I actually kept all 17 of last year’s New Year’s resolutions, bar none.
Of course, they included not getting a cat and not taking tennis lessons.
I also resolved not to wear horizontal stripes and not to have more children.
Check. Check. Check. Check.
On the positive side, I resolved to gain between seven and 10 pounds. That was the easiest one.
It seems we have the Babylonians to thank for the custom which started when they promised their gods to repay debts and promised their king they’d be loyal.
Their New Year was in March, by the way, to commemorate the planting of crops. [You’ll thank me for that little tidbit if it comes up on “Jeopardy.”]
And now it’s time again to resolve, to promise, to commit to good things.
It’s not surprising that church memberships increase in January and Weight Watchers-type groups are flooded with new folks.
Studies show that resolutions trend according to where people live.
In South Carolina, for example, the No. 1 resolution is to get or change a job.
The most popular resolution, in 18 states, is to exercise. In 16 states, it’s to save money and in eight states, it’s to eat healthier.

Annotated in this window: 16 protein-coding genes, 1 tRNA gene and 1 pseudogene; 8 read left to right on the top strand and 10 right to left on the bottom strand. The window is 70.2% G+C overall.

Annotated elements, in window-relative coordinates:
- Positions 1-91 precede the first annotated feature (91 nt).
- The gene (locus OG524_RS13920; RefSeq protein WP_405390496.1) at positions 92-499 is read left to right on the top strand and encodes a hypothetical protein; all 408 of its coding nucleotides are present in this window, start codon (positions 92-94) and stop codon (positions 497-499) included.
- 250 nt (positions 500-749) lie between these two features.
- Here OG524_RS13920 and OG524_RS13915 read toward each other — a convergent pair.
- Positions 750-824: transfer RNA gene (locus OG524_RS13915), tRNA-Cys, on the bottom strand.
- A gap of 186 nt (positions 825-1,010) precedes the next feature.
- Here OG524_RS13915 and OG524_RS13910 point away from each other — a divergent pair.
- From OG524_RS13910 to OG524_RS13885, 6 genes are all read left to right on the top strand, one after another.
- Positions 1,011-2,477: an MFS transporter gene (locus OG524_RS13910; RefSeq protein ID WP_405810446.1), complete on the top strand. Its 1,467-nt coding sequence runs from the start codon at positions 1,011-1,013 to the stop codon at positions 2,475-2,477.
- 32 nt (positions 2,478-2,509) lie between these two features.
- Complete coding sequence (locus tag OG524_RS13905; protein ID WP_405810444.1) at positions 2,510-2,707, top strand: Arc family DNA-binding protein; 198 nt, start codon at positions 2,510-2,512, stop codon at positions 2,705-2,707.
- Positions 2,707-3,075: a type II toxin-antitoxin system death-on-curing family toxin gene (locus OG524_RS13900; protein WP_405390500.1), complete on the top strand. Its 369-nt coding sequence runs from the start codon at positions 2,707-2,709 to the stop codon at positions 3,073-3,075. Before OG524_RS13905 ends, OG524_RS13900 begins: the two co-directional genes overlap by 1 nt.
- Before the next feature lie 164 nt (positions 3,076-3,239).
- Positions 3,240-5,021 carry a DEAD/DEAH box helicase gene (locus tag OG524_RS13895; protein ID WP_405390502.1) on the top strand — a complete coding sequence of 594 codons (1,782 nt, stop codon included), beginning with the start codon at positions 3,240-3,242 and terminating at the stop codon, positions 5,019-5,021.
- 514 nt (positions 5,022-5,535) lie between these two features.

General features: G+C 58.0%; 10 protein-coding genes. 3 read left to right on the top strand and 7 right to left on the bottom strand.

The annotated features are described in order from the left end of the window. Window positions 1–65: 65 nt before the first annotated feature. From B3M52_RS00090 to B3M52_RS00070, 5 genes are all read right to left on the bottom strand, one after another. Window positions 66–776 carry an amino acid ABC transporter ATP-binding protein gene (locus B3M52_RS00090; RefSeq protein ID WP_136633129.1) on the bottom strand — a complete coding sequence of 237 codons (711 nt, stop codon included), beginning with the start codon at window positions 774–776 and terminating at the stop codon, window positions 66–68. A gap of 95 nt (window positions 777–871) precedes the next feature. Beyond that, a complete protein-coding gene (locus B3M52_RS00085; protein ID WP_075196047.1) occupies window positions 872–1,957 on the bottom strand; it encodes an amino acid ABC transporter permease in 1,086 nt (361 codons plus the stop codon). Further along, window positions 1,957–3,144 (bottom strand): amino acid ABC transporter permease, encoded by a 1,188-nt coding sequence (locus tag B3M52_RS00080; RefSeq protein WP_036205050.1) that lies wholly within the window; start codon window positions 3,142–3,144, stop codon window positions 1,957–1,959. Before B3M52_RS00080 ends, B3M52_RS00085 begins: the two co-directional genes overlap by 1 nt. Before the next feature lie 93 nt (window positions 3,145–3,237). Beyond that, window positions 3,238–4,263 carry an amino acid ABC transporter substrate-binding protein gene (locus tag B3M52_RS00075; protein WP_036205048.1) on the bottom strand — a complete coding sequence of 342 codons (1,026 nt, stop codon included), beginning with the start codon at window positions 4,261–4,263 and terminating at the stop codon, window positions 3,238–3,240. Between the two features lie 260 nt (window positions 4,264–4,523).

Studies also show that people in South Dakota are the best at keeping their resolutions, their first choice being to lose weight.
According to those same studies, the easiest resolution to keep is generalized as “personal development” and the hardest to keep is to diet.
It seems 36.6% of people keep their resolutions for a month or less with 25% giving up after a week. Only 11.4% actually change their ways and keep their resolutions.
Psychologists say resolutions should be short-term goals as opposed to major life changes.
They also say to tell someone what our resolutions are so that we’re accountable for them.
I’m not going to do any of the things they say. Matter of fact, I resolve to stop reading results of random studies.
I’m also sticking with last year’s resolutions.
No cats, no horizontal strips, no tennis lessons, no kids.